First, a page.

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typewriter
03-03-2010, 10:29 AM
I can't seem to find anywhere in the orange book or on the internet.. Why is gl_Vertex a vec4? What is gl_Vertex.w?

I am implementing a spherical-coordinate deformer. When I convert from cartesian to spherical coords, what should happen to w?

pjcozzi
03-03-2010, 10:46 AM
gl_Vertex represents the position in homogeneous coordinates, so w is 1. In homogeneous coordinates, points have a w of 1 and vectors have a w of 0. So a point minus a point is a vector and so on. Note that valid values for w are just 0 and 1, so it doesn't make sense to add a point and a point.

Regards,
Patrick

typewriter
03-03-2010, 11:32 AM
Hmm.. OK that makes sense. But when I'm creating my own points inside the shader, should I make them vec4s? Because I've been doing it with vec3s. Do you need the W component for matrix operations?

Also then why is gl_Normal a vec3?

Ilian Dinev
03-03-2010, 11:37 AM
if you specify a float X, the vtx attribute will be {X,0,0,1}
if you specify a vec2, it'll be (X,Y,0,1}
{X,Y,Z,1}
{X,Y,Z,W}

bdysk
03-03-2010, 11:47 AM
you need the W component in matrix operations if you want to translate a point. The translation part is in the 4th column of a matrix, so the translation wont affect a vector with W=0.
One should mention, that in theory also values for W aside 0 and 1 are allowed in homogeneous coordinates.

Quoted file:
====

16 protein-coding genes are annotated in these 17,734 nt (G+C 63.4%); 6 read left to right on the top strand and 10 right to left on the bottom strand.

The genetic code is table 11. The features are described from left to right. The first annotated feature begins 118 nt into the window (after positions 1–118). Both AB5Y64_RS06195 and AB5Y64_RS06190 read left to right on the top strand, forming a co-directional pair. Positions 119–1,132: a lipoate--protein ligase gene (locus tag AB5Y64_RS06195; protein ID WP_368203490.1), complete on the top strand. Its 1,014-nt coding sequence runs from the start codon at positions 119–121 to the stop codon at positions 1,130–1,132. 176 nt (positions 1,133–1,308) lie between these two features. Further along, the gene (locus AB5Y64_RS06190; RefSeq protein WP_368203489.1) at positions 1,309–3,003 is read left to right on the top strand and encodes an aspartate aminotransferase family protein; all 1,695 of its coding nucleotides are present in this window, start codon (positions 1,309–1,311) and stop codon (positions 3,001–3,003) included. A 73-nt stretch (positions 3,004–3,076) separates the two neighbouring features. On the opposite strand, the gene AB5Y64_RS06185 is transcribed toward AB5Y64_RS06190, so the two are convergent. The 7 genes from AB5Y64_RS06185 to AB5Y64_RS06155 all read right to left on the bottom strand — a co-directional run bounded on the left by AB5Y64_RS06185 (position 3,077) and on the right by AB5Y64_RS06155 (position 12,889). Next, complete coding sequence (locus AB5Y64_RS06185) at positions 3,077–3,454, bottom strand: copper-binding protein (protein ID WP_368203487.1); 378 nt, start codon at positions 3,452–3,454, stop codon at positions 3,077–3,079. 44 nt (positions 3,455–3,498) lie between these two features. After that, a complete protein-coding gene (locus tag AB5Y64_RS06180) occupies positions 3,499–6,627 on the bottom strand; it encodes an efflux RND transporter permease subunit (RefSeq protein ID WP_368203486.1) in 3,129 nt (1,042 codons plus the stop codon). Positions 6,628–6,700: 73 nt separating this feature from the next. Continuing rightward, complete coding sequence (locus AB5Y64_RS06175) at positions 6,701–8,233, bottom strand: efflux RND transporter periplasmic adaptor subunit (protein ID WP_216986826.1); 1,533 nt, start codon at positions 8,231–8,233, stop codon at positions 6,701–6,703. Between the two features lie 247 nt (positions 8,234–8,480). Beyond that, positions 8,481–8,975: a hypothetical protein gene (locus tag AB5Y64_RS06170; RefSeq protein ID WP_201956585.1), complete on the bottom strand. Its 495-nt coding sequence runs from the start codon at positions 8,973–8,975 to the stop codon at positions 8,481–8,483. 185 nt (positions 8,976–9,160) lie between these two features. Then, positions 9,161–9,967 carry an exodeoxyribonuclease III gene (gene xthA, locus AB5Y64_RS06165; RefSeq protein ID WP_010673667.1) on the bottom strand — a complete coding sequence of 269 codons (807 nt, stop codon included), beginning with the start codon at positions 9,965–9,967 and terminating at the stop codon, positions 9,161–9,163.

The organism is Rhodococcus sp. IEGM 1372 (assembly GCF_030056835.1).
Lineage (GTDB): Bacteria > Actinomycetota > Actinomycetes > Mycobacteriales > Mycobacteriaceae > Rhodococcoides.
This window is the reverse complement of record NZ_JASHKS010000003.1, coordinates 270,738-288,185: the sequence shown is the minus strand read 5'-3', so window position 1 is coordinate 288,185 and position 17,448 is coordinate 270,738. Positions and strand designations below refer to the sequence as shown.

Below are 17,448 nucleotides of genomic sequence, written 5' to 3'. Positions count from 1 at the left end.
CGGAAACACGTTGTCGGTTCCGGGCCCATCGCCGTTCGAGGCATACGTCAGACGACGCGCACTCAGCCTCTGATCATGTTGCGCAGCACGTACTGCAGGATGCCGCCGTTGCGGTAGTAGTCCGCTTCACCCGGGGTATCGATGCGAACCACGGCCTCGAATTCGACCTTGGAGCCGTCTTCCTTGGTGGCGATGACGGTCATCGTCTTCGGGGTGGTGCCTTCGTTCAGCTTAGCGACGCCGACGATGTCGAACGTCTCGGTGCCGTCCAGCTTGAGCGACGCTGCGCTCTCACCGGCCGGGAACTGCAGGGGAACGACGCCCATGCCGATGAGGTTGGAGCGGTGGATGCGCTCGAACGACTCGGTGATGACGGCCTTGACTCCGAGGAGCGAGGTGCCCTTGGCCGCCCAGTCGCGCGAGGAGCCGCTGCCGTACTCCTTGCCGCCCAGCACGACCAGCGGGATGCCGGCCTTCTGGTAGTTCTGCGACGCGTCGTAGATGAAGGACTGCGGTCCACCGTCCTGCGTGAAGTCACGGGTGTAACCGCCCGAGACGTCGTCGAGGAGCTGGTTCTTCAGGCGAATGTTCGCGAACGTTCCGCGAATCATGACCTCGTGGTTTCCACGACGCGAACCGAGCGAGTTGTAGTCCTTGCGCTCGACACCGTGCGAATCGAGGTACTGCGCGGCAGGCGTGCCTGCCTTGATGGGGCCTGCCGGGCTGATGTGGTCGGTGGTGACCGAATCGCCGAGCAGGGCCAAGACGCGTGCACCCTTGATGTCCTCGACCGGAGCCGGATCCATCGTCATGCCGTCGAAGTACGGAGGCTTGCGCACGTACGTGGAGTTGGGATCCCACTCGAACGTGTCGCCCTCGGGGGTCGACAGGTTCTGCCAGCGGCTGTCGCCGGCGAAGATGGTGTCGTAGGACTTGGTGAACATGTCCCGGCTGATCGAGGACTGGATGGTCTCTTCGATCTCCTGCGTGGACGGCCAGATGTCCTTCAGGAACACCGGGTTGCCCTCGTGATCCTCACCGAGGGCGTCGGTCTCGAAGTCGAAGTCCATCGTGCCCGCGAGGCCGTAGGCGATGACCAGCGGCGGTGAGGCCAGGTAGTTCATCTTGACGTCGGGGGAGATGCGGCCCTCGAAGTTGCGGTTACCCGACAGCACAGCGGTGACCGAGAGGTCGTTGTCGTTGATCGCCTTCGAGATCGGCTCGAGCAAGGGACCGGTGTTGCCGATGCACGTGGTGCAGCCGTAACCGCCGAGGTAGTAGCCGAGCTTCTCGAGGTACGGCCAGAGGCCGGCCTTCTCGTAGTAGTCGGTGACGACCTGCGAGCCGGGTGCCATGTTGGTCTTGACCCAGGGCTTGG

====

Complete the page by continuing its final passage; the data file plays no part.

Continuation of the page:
W = 0 means a vector,
W != 0 means a point.

All points (WX, WY, WZ, W) in R^4 specify the same point (X,Y,Z) in R^3.

typewriter
03-03-2010, 01:00 PM
Interesting.. Thanks for the tips. This makes more sense now-- although the way I've been using vec3s seems to be OK since I am always assuming I know if its a point or a vector.

Now that I understand this, I can verify that my ignorance of the W component was NOT responsible for the issue I'm having.. Expect a math question next.. ;)

dorbie
03-04-2010, 03:27 AM
Remember that setting w in a shader can be different for a point vs a vector transformation. To transform a vector through a matrix you can set w to 0 and perform the multiply. Useful for normals for example. This has the equicalent effect of just doing the 3x3 and zeroing other terms like translation, but you don't have to worry about details like that at the conceptual level.